Definitions

from The American Heritage® Dictionary of the English Language, 5th Edition.

  • adjective Great in quantity, degree, or extent.
  • noun A large quantity or amount.
  • noun Something great or remarkable.
  • adverb To a great degree or extent.
  • adverb Just about; almost.
  • adverb Frequently; often.
  • idiom (as much) Almost the same.

from The Century Dictionary.

  • In a great degree; to a great amount or extent; greatly; far.
  • Very.
  • In this sense much was formerly often used ironically, implying denial.
  • In present use, much or very much corresponds, before a comparative or a superlative with the, to very before a positive: thus, very great, but much or very much greater, much or very much the greatest.
  • Nearly: usually emphasizing the sense of indefiniteness.
  • [The adverb much is very often prefixed to participial forms, etc., to make compound adjectives: as, much- abused, much -enduring, much -debated.]
  • To make much; increase.
  • To make much of; coax; stroke gently.
  • Great in size; big; large.
  • Great in quantity or extent; abundant.
  • Many in number.
  • High in position, rank, or social station; important.
  • [Colloq.]
  • noun A large quantity; a great deal.
  • noun A great, uncommon, or serious thing; something strange, wonderful, or considerable.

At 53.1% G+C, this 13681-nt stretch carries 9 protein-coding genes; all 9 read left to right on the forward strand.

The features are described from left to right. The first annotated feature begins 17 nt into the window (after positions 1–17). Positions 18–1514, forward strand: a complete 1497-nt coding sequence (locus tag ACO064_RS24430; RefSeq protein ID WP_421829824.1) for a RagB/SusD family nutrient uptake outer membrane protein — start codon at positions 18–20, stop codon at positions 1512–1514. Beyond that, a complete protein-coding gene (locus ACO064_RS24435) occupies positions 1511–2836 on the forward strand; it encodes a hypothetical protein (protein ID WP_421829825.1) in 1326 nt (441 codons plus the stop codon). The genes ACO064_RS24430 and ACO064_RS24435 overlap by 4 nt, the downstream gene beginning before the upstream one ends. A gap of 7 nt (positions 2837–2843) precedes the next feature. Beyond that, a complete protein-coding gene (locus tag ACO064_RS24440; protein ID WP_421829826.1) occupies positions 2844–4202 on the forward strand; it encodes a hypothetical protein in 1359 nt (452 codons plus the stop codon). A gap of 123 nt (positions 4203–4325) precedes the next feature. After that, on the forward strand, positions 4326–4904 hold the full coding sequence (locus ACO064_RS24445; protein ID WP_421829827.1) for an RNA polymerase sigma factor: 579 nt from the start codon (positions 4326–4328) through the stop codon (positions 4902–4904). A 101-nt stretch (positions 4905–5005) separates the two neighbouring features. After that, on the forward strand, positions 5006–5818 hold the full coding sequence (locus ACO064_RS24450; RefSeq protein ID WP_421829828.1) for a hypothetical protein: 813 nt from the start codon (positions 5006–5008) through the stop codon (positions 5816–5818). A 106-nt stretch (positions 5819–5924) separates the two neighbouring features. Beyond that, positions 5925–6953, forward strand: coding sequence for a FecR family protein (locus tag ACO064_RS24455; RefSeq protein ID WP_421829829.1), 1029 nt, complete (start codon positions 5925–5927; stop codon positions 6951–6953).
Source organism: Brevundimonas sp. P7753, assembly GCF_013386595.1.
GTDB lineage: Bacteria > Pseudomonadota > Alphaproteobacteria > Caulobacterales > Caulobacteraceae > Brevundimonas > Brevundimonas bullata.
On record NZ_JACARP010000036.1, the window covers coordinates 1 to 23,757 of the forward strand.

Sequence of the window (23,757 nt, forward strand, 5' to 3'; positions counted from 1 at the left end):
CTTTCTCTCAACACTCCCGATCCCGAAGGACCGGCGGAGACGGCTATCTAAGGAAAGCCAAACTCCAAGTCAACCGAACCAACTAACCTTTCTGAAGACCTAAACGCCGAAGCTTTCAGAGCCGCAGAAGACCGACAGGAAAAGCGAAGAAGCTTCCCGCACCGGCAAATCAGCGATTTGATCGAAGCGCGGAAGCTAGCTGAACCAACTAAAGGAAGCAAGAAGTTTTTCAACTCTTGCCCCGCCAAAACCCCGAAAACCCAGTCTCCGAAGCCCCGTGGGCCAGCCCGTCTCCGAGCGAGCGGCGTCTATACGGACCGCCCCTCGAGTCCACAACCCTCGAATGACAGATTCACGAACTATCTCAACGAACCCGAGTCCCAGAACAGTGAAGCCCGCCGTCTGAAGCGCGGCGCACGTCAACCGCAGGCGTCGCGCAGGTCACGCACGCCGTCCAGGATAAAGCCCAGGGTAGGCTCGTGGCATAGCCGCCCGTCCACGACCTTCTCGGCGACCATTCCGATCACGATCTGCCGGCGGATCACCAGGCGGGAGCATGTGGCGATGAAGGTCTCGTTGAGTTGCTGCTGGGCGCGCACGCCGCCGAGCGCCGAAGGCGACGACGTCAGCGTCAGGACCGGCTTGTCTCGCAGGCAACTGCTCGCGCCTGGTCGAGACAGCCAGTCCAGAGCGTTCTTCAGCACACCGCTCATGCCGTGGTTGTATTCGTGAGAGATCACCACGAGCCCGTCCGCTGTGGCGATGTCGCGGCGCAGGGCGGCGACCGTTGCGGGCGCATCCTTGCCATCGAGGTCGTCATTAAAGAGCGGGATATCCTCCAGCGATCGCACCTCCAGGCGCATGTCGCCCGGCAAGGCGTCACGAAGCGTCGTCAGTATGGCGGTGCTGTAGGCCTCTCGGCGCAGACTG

from the GNU version of the Collaborative International Dictionary of English.

  • adverb To a great degree or extent; greatly; abundantly; far; nearly.
  • adjective Great in quantity; long in duration
  • adjective Archaic Many in number.
  • adjective obsolete High in rank or position.
  • noun A great quantity; a great deal; also, an indefinite quantity.
  • noun A thing uncommon, wonderful, or noticeable; something considerable.
  • noun to treat as something of especial value or worth.

from Wiktionary, Creative Commons Attribution/Share-Alike License.

  • adverb To a great extent.
  • adverb Often; frequently.
  • pronoun A large amount or great extent.

from WordNet 3.0 Copyright 2006 by Princeton University. All rights reserved.

  • adverb to a great degree or extent
  • adverb to a very great degree or extent
  • adjective (quantifier used with mass nouns) great in quantity or degree or extent
  • adverb (degree adverb used before a noun phrase) for all practical purposes but not completely
  • noun a great amount or extent
  • adverb frequently or in great quantities
  • adverb very

Etymologies

from The American Heritage® Dictionary of the English Language, 4th Edition

[Middle English muche, short for muchel, from Old English mycel; see meg- in Indo-European roots.]

from Wiktionary, Creative Commons Attribution/Share-Alike License

From Middle English muche ("much, great"), apocopated variant of muchel ("much, great"), from Old English myċel, miċel ("large, great, much"), from Proto-Germanic *mikilaz (“great, many, much”), from Proto-Indo-European *meǵa- (“big, stour, great”). See also mickle, muckle.

Examples

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